Why do you write? What are you trying to achieve?

Egan: It feels crucially important as I do it. It's more of a feeling—there's not a lot of logic to that notion. If I think hard about whether there's any point to what I'm doing that's usually a sign that I'm not deeply in it. If I'm really deeply in it I don't even ask those questions, it feels urgently important. I had a couple of really bad years working on Manhattan Beach when I could see that it was really not good, which it was not for a long time and I felt, I had big questions about my ability to make it good. In those two years I asked those questions a lot. What's the point? Why am I bothering?

There were so many areas that I needed to understand and I knew nothing about any of them. There was just this long period of tremendous incompetence and that felt crappy. [I had] big questions about whether I could get competent enough to write decent fiction, to do my thing—I was looking for humour, for absurdity, for deep knowledge of the habits of mind of my people. Without that, I'm not going to publish it. I refused to publish a book I didn't feel good about.

Did you feel under any pressure?

Egan: I think I did. I really did imagine the opprobrium that would greet a horrible book. Which is also really unhelpful. All I had was this voice in my head telling me Goon Squad was a fluke, you're played out, it's over.”

I actually took solace in the knowledge that fundamentally it just didn't matter whether it was good or bad. This idea that I was going to disappoint people is just so grandiose. What, people are going to cry if they don't like my book? That's nuts. The only person who'd cry is me and the people who had paid me. That was a total relief.

What will you do next? Is the current state of America or the world at the back of your mind when you're thinking about which projects to do?

Egan: I know what I'm going to try to do. I worked on a first draft of another book while I worked on Manhattan Beach. I maybe have 150 pages. The next one, I hope, will be this companion volume to Goon Squad. We'll see if I can pull it off.

I'm excited to think about it in the era of Trump. I don't know if he's ever mentioned or how exactly I'll account for him but it's an interesting development. I want to follow a lot of the young characters in Goon Squad so I have absolutely no choice but to go into the future.

Which characters make a return?

Egan: Noreen, the neighbour of Bernie and his wife. There's another chapter for Ted, Sasha’s uncle. Another character who's very important is Bix. He's the guy who's online before anyone else—he's in the story of Sasha's friend who dies in the river. He marries Sasha’s friend Lizzie. I think he's a very important character. I'm very interested in Sasha's autistic son Lincoln. I'm very interested in Mindy, the wife of Lou who goes to Africa with him, and I'm interested in the two daughters they have.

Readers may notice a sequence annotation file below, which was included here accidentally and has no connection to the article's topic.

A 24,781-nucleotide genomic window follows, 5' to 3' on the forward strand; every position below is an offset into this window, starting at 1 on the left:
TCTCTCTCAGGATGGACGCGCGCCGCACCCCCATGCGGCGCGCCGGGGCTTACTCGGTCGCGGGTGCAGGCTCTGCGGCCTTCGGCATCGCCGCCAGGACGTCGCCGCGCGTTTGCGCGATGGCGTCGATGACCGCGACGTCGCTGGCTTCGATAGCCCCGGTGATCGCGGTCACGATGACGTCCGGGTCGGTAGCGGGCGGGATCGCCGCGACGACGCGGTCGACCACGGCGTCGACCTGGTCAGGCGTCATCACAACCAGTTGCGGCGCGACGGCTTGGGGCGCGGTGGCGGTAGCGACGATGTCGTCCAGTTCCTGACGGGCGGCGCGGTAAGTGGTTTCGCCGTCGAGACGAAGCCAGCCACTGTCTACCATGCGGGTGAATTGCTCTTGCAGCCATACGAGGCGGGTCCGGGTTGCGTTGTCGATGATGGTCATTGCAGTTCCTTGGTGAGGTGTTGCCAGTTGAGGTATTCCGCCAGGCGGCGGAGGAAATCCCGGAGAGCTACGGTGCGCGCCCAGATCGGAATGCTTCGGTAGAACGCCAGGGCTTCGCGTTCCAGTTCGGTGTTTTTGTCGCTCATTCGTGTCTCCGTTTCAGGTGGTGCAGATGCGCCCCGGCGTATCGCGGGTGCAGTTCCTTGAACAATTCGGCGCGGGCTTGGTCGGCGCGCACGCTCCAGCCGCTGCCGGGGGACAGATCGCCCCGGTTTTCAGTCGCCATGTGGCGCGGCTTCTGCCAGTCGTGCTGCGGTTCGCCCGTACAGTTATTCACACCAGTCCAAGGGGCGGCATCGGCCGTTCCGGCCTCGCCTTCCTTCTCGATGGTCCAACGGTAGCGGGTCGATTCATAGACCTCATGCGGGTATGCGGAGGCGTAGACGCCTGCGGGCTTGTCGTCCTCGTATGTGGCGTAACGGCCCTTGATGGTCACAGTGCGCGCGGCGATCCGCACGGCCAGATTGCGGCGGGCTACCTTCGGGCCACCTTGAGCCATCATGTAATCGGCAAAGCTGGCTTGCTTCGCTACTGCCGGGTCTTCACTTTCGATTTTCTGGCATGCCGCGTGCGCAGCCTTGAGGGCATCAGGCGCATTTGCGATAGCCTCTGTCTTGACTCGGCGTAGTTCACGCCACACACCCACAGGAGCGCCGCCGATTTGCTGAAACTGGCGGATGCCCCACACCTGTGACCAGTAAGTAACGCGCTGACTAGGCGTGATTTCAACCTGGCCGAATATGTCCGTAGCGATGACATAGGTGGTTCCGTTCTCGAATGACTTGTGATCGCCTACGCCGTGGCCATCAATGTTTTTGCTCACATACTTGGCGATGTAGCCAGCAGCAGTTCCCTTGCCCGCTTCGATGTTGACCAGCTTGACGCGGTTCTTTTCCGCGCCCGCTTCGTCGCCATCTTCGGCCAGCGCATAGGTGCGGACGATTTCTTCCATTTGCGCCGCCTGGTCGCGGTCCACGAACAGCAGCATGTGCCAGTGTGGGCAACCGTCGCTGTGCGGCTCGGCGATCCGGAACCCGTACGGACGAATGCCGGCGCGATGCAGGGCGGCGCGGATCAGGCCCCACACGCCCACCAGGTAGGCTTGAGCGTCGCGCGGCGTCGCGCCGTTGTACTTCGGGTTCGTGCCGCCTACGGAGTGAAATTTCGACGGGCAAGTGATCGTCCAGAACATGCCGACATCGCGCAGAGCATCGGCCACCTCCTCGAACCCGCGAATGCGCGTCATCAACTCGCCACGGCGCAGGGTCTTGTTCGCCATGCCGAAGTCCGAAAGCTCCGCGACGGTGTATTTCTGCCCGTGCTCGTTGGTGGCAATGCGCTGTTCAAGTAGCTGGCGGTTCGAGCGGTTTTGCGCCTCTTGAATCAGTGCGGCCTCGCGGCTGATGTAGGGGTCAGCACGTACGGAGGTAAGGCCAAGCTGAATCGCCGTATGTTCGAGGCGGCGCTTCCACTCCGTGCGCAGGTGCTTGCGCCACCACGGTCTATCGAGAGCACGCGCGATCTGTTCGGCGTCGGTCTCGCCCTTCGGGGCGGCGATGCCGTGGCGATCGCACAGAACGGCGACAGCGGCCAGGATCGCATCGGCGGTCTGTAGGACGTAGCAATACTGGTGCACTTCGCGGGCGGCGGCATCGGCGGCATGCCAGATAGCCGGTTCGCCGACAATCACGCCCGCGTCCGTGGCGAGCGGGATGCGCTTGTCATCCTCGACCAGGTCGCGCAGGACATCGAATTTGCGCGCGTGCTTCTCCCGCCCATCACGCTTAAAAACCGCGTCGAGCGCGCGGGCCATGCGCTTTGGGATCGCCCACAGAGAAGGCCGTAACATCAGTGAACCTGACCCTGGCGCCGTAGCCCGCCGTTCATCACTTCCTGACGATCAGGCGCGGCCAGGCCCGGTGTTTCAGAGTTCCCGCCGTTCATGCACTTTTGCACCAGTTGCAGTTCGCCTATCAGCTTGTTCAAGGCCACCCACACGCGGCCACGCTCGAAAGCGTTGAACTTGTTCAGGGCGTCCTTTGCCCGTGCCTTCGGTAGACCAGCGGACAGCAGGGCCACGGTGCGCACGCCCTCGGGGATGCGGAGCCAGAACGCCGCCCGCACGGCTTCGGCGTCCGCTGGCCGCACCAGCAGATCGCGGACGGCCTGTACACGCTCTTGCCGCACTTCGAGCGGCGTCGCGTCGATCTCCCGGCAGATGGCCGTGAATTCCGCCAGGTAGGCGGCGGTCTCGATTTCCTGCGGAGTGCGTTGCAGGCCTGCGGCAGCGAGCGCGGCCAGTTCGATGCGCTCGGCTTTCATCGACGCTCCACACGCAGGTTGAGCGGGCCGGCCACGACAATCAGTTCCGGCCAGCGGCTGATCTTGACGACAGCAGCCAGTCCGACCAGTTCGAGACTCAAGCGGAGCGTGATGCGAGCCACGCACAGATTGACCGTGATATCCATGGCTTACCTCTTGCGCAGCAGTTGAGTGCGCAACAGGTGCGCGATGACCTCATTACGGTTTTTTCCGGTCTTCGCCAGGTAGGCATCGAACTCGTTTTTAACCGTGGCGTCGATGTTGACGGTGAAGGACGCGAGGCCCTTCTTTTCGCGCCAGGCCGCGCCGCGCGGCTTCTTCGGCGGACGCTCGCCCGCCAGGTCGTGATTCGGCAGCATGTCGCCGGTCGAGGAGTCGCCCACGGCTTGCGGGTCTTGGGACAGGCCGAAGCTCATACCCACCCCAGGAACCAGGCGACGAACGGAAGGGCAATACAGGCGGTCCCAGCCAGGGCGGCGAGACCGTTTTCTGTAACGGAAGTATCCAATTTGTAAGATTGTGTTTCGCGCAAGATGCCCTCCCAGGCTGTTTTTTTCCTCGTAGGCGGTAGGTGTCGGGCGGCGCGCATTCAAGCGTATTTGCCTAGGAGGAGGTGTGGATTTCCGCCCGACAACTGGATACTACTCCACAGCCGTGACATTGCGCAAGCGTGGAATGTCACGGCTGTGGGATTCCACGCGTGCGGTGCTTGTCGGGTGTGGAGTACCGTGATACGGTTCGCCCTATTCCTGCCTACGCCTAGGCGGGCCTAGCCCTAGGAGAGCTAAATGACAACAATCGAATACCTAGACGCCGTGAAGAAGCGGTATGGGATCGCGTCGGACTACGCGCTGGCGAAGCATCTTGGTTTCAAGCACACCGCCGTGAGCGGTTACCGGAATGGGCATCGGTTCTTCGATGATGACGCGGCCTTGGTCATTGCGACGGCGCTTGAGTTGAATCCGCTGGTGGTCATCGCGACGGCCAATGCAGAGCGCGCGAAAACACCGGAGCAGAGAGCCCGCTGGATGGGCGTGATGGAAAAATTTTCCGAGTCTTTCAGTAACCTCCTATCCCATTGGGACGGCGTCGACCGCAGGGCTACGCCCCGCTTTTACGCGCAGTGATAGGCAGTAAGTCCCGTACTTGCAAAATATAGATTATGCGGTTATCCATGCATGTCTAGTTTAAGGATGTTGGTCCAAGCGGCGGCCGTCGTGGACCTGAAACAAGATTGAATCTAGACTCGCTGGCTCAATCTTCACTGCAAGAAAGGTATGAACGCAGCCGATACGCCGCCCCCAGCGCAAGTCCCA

One of the chapters in Visit from the Goon Squad was written entirely in Powerpoint—will you be using it again?

Egan: Powerpoint, no. Powerpoint is really hard to write fiction in. It's so atomised. It's almost impossible to portray action in Powerpoint. It's also incredibly cold. I tried other things in Powerpoint which didn't work. It's really not a good fiction writing tool.

Any other styles? Twitter? [Egan’s short story, Black Box, which was published by the New Yorker in 2012, was written as a series of tweets]

Egan: Twitter has some advantages, but there aren’t that many stories that require structural units that short.

Although you now have 280 characters rather than 140

Egan: I don't think Black Box would have been as good at 280 so I'm glad that happened later. it would be a little too explained. What I found inspiring about it was the odd poetry of these very short lines. It was such a pleasure to read that. I don't think I would have written Black Box if it was 280. It was strange how rarely I had to tweak the lines. I wrote it by hand and generally they were just right as written. The form really did inspire me.

You’re also thinking of writing a memoir.

Egan: I would like to, and that comes directly out of Manhattan Beach. I just felt so grateful for the stories people told about their past. Oral history is another way of capturing those stories and it’s such a growing field. We're not going to have any letters, so we'd better get going with our oral history. We can at least record people because there's going to be no written record of these lives.

An email archive isn't quite the same, is it?

Egan: I had all of my email stored from when I first had an email address on my hard drive and then there was one time when I was upgrading my operating system and it all became inaccessible. I do think at some point I should do my part to witness what I've seen in my lifetime. And also, just to be totally honest, I'd want to wait for certain family members to be you know, no longer with us. Ha! Not to be morbid, but I want to wait for the last possible minute.

So you can write honestly?

Egan: So I can just write honestly, yeah. I'm going to have to live ‘til I'm very old to get to that memoir because I have a lot I need to do first. It’s reasonable to assume health and productivity to the age of 75, that's just statistically likely, although I still want to (knocks on wood) because I know a lot of people who've not had good luck. We don't really think we're going to die, that's one of the nice coping mechanisms humans have.